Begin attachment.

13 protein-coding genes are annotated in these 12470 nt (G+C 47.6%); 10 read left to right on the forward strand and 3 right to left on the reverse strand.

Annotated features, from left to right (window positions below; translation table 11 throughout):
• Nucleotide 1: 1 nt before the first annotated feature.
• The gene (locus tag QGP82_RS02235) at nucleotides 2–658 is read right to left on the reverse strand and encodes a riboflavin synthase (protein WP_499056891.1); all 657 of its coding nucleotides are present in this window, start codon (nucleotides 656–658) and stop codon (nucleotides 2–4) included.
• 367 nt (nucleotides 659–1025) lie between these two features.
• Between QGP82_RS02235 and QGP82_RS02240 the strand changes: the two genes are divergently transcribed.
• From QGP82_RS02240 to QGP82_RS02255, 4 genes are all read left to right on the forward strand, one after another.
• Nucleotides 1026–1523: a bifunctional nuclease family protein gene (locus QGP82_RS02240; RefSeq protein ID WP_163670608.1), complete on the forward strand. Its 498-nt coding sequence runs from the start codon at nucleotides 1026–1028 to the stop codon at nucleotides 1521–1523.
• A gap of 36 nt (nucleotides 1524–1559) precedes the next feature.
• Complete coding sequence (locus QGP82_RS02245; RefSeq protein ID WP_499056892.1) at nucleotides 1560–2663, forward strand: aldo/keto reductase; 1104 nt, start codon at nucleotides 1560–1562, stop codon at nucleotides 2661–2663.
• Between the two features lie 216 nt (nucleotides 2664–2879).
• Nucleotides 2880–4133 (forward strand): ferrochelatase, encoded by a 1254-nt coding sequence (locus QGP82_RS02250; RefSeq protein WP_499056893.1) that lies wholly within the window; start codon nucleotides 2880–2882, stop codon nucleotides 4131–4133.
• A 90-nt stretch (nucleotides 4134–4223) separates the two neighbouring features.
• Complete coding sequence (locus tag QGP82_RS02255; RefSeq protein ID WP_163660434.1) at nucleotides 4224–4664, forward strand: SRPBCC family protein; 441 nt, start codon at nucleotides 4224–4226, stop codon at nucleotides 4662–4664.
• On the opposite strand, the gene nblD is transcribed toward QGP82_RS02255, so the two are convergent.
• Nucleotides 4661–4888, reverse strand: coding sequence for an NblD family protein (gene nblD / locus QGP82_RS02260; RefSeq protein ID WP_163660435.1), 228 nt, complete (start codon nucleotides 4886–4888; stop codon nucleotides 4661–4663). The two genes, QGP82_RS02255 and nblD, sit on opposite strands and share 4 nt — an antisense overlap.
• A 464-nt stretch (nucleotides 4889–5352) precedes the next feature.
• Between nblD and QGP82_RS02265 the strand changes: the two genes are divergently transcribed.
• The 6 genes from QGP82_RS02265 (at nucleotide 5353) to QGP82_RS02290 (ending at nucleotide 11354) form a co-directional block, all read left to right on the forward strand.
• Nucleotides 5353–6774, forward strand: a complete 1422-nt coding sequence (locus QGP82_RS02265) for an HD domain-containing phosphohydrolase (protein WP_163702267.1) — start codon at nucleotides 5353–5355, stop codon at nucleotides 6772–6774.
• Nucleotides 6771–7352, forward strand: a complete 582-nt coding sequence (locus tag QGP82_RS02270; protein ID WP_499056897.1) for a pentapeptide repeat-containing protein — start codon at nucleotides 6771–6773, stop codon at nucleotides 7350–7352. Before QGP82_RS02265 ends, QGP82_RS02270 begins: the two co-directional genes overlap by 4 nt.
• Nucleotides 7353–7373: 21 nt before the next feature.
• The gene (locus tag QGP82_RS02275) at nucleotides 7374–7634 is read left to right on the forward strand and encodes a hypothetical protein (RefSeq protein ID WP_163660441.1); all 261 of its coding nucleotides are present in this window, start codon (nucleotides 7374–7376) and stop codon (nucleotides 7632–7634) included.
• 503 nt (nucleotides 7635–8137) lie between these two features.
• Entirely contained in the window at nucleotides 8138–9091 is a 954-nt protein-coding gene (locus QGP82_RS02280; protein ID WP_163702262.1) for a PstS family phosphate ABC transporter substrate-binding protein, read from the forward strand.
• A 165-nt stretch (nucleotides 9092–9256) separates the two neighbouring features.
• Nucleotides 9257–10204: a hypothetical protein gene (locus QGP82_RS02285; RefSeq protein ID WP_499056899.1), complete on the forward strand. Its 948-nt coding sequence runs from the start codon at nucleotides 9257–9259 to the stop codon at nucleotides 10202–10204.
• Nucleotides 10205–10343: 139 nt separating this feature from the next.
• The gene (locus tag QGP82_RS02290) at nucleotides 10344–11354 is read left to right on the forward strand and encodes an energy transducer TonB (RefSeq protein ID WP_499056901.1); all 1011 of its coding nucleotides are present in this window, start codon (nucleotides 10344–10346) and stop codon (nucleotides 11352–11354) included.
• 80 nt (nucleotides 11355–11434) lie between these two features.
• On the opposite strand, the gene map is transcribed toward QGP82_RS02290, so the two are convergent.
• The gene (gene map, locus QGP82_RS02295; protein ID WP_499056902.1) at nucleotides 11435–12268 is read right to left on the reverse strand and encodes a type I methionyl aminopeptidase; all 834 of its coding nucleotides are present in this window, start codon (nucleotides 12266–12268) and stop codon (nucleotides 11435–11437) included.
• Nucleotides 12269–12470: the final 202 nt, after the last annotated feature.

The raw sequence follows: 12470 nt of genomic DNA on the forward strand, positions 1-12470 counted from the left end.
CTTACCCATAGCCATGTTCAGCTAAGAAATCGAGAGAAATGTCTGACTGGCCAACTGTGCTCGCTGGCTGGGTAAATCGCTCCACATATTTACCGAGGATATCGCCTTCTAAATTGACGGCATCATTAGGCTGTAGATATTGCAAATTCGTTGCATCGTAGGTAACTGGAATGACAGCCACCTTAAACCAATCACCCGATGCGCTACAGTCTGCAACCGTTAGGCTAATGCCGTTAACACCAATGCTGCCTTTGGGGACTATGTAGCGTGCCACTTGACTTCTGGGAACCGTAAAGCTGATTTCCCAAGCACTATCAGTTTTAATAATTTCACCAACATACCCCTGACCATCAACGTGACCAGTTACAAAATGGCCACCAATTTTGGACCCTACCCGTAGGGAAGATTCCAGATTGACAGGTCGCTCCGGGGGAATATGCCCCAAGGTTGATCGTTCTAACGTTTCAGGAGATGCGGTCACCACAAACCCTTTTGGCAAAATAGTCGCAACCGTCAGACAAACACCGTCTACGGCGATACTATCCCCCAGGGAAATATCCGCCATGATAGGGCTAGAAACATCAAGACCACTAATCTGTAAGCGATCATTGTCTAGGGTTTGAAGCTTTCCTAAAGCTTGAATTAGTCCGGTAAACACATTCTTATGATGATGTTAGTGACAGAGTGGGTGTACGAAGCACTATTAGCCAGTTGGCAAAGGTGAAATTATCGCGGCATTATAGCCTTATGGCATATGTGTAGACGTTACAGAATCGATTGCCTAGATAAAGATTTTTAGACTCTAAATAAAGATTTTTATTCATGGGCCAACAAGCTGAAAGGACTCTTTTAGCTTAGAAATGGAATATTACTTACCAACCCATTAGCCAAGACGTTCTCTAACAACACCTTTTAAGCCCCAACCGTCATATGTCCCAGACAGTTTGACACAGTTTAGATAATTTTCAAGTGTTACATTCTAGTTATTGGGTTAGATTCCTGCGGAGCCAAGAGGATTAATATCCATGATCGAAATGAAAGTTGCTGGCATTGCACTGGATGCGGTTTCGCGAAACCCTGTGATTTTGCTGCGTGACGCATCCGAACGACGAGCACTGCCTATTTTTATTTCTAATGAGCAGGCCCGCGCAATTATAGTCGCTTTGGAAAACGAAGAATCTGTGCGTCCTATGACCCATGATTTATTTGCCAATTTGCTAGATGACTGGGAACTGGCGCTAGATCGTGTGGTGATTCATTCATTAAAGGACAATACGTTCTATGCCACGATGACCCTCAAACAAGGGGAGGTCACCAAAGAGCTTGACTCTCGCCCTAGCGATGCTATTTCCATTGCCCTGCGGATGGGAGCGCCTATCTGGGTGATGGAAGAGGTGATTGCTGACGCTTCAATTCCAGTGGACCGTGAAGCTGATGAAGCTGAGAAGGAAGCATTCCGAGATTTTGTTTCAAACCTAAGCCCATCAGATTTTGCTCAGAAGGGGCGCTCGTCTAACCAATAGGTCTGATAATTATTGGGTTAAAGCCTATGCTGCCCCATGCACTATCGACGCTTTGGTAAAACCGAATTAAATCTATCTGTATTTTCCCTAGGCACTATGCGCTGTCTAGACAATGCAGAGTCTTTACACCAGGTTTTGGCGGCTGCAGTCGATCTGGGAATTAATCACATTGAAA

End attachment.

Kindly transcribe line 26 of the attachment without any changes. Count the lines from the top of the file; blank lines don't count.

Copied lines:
• A 165-nt stretch (nucleotides 9092–9256) separates the two neighbouring features.